16. Ha, ha… M-ai facut sa rid. Imi place ca in afara de toate celelte calitati, aveti si simtul umorului pe acest site.

    Au fost replici (nu mai sint sigura daca sub un articol co flotila, sau altul) la care chiar am ris cu voce tare, de una snigura.

  17. eu nu inteleg ce il motiveaza pe omul asta. ce te poate face sa spui 3 minciuni la fiecare 2 fraze timp de zeci si zeci si zeci de ani?

  18. apropos de chomsky si al sau erou, carter:

    Jimmy Carter’s $5M Israel Lawsuit

    Former U.S. President Jimmy Carter is being sued for allegedly defamatory remarks he made about Israel.

    The ‘historic class action’ has been filed against Carter and his publishers, Simon and Schuster for “deceptions and misrepresentations” in his book, Palestine: Peace Not Apartheid.

    The plaintiffs, represented by American attorney David Schoen of Alabama and Israeli lawyer, Nitsana Darshan-Leitner, of Tel-Aviv, claim that the book “contained numerous false and knowingly misleading statements intended to promote the author’s agenda of anti-Israel propaganda and to deceive the reading public instead of presenting accurate information as advertised.”

    The action, filed in the United States District Court for the Southern District of New York seeks compensatory and punitive damages of at least $5M.

    The plaintiffs are members of the reading public who claim they bought the book expecting it to reflect an accurate account of the Israel-Palestinian conflict. Instead, they say Carter — who presents himself as a Middle-East expert — and his publisher, intentionally presented untrue and inaccurate information and sought to capitalize on the author’s status as a former President to mislead unsuspecting members of the public.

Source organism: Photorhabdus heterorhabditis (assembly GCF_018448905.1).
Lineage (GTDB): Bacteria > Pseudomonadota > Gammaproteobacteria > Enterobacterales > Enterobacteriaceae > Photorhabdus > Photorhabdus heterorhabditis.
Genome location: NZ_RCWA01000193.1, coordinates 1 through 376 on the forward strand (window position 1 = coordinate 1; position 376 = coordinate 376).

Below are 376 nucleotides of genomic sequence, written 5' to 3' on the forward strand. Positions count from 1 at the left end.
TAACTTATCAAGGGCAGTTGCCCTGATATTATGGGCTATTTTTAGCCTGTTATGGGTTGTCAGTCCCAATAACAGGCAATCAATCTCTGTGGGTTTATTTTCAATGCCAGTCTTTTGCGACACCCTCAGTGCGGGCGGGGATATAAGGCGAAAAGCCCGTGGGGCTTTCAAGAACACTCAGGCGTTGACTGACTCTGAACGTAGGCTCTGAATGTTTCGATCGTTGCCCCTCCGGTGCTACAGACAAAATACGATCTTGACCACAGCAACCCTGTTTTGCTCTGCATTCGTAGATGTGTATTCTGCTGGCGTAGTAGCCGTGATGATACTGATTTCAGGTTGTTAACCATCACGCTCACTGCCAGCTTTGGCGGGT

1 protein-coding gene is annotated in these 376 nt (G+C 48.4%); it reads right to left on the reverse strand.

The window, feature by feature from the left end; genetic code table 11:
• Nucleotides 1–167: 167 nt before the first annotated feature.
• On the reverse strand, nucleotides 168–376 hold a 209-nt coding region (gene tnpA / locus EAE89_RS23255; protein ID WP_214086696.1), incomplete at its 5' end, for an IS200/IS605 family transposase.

It is alleged that Carter’s critical misrepresentations of Israel “violate New York consumer protection laws, specifically New York General Business Law § 349, which makes it unlawful to engage in deceptive acts in the course of conducting business.

    The plaintiffs acknowledge Carter’s right to publish his personal views but insist that he and his publishers broke the law and thus harmed those who purchased the book.

    The complaint notes that even some of the ex-president’s closest aides who had been personally involved in the events described have alleged that the book is untruthful.

    But despite the barrage of irrefutable proof showing the many falsehoods in the book, the defendants have refused to make corrections.

    Read more: http://technorati.com/politics/article/jimmy-carters-5m-israel-lawsuit/#ixzz1DFPMuZHG

  19. Exclusive: Saudis told Obama to back Mubarak

    arabia saudita, pe langa egipt reprezentau pana nu demult unii din cei mai importanti aliati ai americii din lumea araba ai orientului mijlociu.
    mubarak, a trimis trupe in primul razboi din golf impotriva lui saddam pentru eliberarea kuweitului.

    In a testy personal telephone call on January 29, King Abdullah told President Obama not to humiliate Mr Mubarak and warned that he would step in to bankroll Egypt if the US withdrew its aid programme, worth $1.5 billion annually. America’s closest ally in the Gulf made clear that the Egyptian President must be allowed to stay on to oversee the transition towards peaceful democracy and then leave with dignity

    ca si in articolul semnat de pacepa din AT, se pare ca America isi pierde aliatii pe zi ce trece.

LĂSAȚI UN MESAJ

Please enter your comment!
Please enter your name here